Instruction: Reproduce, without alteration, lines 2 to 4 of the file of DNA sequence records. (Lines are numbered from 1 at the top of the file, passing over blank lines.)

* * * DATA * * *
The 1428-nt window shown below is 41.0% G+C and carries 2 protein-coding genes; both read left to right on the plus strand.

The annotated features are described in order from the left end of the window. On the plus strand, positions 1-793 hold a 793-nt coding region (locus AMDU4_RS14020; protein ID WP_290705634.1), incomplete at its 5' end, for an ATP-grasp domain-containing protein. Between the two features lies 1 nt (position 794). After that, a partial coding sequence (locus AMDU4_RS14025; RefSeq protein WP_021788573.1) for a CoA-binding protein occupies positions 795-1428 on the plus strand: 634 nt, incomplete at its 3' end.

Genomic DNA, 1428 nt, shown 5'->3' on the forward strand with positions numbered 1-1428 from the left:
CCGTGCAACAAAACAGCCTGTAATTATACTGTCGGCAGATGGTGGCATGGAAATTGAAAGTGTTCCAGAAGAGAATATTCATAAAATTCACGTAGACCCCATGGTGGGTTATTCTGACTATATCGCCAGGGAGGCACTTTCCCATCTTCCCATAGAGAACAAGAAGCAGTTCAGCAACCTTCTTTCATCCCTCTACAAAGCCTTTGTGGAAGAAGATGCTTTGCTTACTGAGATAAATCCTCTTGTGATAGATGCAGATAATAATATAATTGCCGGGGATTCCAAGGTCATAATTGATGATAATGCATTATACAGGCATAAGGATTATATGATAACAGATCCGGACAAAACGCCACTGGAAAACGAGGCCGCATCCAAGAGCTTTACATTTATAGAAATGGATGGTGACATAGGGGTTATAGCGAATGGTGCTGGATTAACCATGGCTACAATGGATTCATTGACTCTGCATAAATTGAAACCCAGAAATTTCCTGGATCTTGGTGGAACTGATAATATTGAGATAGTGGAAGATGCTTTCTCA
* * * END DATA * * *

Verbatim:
The annotated features are described in order from the left end of the window. On the plus strand, positions 1-793 hold a 793-nt coding region (locus AMDU4_RS14020; protein ID WP_290705634.1), incomplete at its 5' end, for an ATP-grasp domain-containing protein. Between the two features lies 1 nt (position 794). After that, a partial coding sequence (locus AMDU4_RS14025; RefSeq protein WP_021788573.1) for a CoA-binding protein occupies positions 795-1428 on the plus strand: 634 nt, incomplete at its 3' end.

Genomic DNA, 1428 nt, shown 5'->3' on the forward strand with positions numbered 1-1428 from the left:
CCGTGCAACAAAACAGCCTGTAATTATACTGTCGGCAGATGGTGGCATGGAAATTGAAAGTGTTCCAGAAGAGAATATTCATAAAATTCACGTAGACCCCATGGTGGGTTATTCTGACTATATCGCCAGGGAGGCACTTTCCCATCTTCCCATAGAGAACAAGAAGCAGTTCAGCAACCTTCTTTCATCCCTCTACAAAGCCTTTGTGGAAGAAGATGCTTTGCTTACTGAGATAAATCCTCTTGTGATAGATGCAGATAATAATATAATTGCCGGGGATTCCAAGGTCATAATTGATGATAATGCATTATACAGGCATAAGGATTATATGATAACAGATCCGGACAAAACGCCACTGGAAAACGAGGCCGCATCCAAGAGCTTTACATTTATAGAAATGGATGGTGACATAGGGGTTATAGCGAATGGTGCTGGATTAACCATGGCTACAATGGATTCATTGACTCTGCATAAATTGAAACCCAGAAATTTCCTGGATCTTGGTGGAACTGATAATATTGAGATAGTGGAAGATGCTTTCTCA